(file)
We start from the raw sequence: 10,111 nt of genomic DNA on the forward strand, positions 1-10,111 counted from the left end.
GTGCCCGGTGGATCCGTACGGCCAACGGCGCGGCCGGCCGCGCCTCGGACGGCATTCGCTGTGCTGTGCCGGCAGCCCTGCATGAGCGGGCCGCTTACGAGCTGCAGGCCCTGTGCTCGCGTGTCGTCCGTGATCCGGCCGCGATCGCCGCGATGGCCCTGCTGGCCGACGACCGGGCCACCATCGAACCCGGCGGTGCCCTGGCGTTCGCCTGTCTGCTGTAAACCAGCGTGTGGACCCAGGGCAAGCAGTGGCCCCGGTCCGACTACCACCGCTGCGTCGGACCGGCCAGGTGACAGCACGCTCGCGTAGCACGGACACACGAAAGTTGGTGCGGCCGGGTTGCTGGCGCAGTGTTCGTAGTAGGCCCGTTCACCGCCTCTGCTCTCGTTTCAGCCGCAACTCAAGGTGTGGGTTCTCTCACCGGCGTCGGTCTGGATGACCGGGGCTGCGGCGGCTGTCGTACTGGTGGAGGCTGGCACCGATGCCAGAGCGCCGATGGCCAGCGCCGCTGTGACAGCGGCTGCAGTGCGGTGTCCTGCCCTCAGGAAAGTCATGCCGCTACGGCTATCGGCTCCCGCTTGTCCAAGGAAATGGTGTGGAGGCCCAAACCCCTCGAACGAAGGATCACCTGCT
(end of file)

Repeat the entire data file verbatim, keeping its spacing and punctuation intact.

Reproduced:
We start from the raw sequence: 10,111 nt of genomic DNA on the forward strand, positions 1-10,111 counted from the left end.
GTGCCCGGTGGATCCGTACGGCCAACGGCGCGGCCGGCCGCGCCTCGGACGGCATTCGCTGTGCTGTGCCGGCAGCCCTGCATGAGCGGGCCGCTTACGAGCTGCAGGCCCTGTGCTCGCGTGTCGTCCGTGATCCGGCCGCGATCGCCGCGATGGCCCTGCTGGCCGACGACCGGGCCACCATCGAACCCGGCGGTGCCCTGGCGTTCGCCTGTCTGCTGTAAACCAGCGTGTGGACCCAGGGCAAGCAGTGGCCCCGGTCCGACTACCACCGCTGCGTCGGACCGGCCAGGTGACAGCACGCTCGCGTAGCACGGACACACGAAAGTTGGTGCGGCCGGGTTGCTGGCGCAGTGTTCGTAGTAGGCCCGTTCACCGCCTCTGCTCTCGTTTCAGCCGCAACTCAAGGTGTGGGTTCTCTCACCGGCGTCGGTCTGGATGACCGGGGCTGCGGCGGCTGTCGTACTGGTGGAGGCTGGCACCGATGCCAGAGCGCCGATGGCCAGCGCCGCTGTGACAGCGGCTGCAGTGCGGTGTCCTGCCCTCAGGAAAGTCATGCCGCTACGGCTATCGGCTCCCGCTTGTCCAAGGAAATGGTGTGGAGGCCCAAACCCCTCGAACGAAGGATCACCTGCT